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California Setback Dulls Vision of State-Based Reform:
Health Care Debate Moves Center Stage
Setting up what is certain to be a key debate in next fall’s presidential election, a California Senate committee strongly rejected Governor Arnold Schwarzenegger’s ballyhooed health care reform package on January 30th, sounding the death knell for state-based health care reform, at least until this fall’s election clarifies federal intentions.
LIUNA General Secretary Treasurer and New England Regional Manager Armand E. Sabitoni is familiar with Massachusetts’ reform effort, the model for the California plan. “Health care costs and coverage are a national problem,” he says. “Solving the problem on a state-by-state basis always seemed improbable. With the defeat in California, attention will now focus on the Presidential candidates, and that’s where it belongs.”
Health care reform has emerged as a top issue in the primaries and both Democratic contenders – Senators Hillary Clinton and Barak Obama – are touting national plans similar to those contemplated by Schwarzenegger and already enacted in Massachusetts. With former Massachusetts Governor Mitt Romney’s decision to withdraw from the Republican campaign – he presided over adoption of the Massachusetts plan – presumptive GOP nominee Senator John McCain is backing a more conservative approach.
Behind the California, Massachusetts, Clinton and Obama plans is the belief that the vast and growing number of people without health coverage – 47 million, about one in six Americans – requires aggressive action by the federal government, both because of the hardships on families and the way the coverage gap drives up the cost of care (people without insurance delay seeing doctors; when they get sick, their health is worse than it might have been and their treatments are more costly). For those on this side of the political divide, the key issue is establishing “universal” coverage, but critics lament increasing governmental involvement in health care, saying it is tantamount to socialized medicine and will prove costly and bureaucratic in the long run.
These critics – including McCain – acknowledge the hardships on families but stress the underlying problem of the extraordinarily high and rapidly rising cost of health care services. They would attack the problem through more price competition among health care providers and drug manufacturers, more tax benefits for individuals who purchase health care insurance in the private market and more accountability for every American for maintaining their own good health. Critics of this approach say that relying on market forces and behavioral change will be slow at best, providing small comfort to today’s uninsured families.
On the Democratic side, both candidates say more government involvement would make health care coverage affordable for everyone. In the biggest difference between them, Clinton’s proposal would impose penalties on anyone who does not buy insurance while Obama says, once the cost of coverage falls, such coercion will be unnecessary. Either way, both Democrat plans have been attacked for their potential to hike taxes. On the Republican side, costs would also increase because the government must absorb the expense of issuing tax credits under McCain’s plan.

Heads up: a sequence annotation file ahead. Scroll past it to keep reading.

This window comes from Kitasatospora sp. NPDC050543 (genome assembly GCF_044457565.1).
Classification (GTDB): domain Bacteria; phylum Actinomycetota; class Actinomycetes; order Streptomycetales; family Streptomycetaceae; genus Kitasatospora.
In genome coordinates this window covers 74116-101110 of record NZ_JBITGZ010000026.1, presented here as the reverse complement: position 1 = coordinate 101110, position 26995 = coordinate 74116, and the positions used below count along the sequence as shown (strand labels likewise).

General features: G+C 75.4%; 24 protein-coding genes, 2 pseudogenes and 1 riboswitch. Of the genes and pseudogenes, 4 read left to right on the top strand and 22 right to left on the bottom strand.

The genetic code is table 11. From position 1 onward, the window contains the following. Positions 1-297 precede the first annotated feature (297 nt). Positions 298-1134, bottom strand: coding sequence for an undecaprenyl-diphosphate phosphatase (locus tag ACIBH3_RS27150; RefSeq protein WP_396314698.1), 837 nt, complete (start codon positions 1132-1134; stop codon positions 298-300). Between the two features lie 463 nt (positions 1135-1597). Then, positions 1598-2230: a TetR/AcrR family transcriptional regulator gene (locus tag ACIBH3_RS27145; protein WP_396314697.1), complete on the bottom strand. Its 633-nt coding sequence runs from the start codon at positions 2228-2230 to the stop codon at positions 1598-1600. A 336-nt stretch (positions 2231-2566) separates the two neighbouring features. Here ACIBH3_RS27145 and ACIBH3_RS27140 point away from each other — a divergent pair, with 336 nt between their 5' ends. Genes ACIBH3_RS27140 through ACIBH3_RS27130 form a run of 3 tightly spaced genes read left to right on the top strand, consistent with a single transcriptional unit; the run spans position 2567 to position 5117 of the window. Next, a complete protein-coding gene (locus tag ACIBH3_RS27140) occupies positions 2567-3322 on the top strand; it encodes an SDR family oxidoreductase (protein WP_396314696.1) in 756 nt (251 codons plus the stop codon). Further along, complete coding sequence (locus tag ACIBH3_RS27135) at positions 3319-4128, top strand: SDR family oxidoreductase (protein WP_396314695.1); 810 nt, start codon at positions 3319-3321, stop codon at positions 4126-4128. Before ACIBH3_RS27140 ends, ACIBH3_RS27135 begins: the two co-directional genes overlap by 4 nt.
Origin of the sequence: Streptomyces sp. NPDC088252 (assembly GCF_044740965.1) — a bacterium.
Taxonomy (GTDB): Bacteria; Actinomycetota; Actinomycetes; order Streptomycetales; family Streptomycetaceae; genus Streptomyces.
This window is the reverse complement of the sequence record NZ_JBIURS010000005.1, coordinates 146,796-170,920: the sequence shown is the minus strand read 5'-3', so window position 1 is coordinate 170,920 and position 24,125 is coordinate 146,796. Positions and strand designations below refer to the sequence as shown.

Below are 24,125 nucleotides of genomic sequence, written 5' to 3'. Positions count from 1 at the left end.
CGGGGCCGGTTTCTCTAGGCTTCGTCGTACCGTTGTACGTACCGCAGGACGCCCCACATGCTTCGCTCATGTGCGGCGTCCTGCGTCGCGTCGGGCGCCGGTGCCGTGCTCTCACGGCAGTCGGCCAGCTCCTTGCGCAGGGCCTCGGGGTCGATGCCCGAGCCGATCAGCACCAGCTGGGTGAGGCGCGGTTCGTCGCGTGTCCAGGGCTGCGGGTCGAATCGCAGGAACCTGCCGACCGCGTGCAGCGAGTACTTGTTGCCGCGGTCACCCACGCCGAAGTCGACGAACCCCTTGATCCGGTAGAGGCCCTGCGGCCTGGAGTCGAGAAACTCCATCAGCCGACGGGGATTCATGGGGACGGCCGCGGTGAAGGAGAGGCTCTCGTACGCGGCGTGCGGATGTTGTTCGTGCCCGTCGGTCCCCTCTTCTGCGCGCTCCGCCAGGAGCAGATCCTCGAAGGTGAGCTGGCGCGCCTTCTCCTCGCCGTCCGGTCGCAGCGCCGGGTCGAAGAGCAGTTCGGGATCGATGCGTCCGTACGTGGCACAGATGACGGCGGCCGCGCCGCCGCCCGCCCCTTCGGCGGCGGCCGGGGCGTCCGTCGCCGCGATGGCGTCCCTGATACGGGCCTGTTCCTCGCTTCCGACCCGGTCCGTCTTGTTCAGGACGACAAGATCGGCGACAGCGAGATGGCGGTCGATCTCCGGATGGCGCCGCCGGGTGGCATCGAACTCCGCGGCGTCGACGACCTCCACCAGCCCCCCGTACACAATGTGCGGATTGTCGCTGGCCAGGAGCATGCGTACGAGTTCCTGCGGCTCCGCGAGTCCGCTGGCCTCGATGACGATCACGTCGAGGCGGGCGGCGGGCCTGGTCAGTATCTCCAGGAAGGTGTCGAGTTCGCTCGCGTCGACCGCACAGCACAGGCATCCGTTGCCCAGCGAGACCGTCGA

Because the Democrats’ plan has been partially tested in a few states, its funding issues are more exposed. Which plan is ultimately more costly may be a quibble, but the debate over taxes and tax policy also looms large in the coming campaign.
Like much of the country, California is enduring an economic slowdown, and several opponents of the Schwarzenegger plan said it would be irresponsible to enact the sweeping proposal in hard times. Despite the fact that his plan would require all residents to purchase insurance, many people simply cannot afford it, and some kind of state subsidy would be required to close the gap. Under the proposed plan, employers would have had to pay a sliding fee on their payrolls – one percent on payrolls up to $250,000 and up to 6.5 percent for those larger than $15 million. The business community opposed the tax, saying it would further dampen the state’s economy. Critics also note that two years after passage, Massachusetts’ plan still faces major funding and implementation problems.
As Clinton and Obama advocate for a national plan similar in principle to the Massachusetts and California plans, they are going to have to address the same concern expressed by the opposition in these and other states: how will the federal government subsidize those who cannot afford to buy their own coverage?
On the other hand, McCain has the problem of convincing voters that he thinks health care is vital and that his plan will do something meaningful to extend it to those currently uninsured. The appeal of universal coverage is strong, and voters could accept the Democrats’ contention that elimination of “the Bush tax cuts” – that is, restoring higher taxes on wealthier Americans – is an acceptable way to ensure coverage for everyone as quickly as possible.
“Through our local health and welfare funds, virtually all Laborers already have health care benefits,” says Sabitoni, also the Labor Co-Chairman of the LHSFNA. “Still, universal coverage remains a top issue for us because our competition does not provide similar benefits. When non-union, uninsured workers need care and can’t afford it, they go to hospital emergency rooms which use their rate structure to recover losses through the payments of insured patients like us. Competitively, the union sector endures a double whammy – the cost of providing health care coverage in the first place and then the higher cost of that coverage due to cost-shifting by hospitals and other care providers. We need universal coverage to level this playing field.”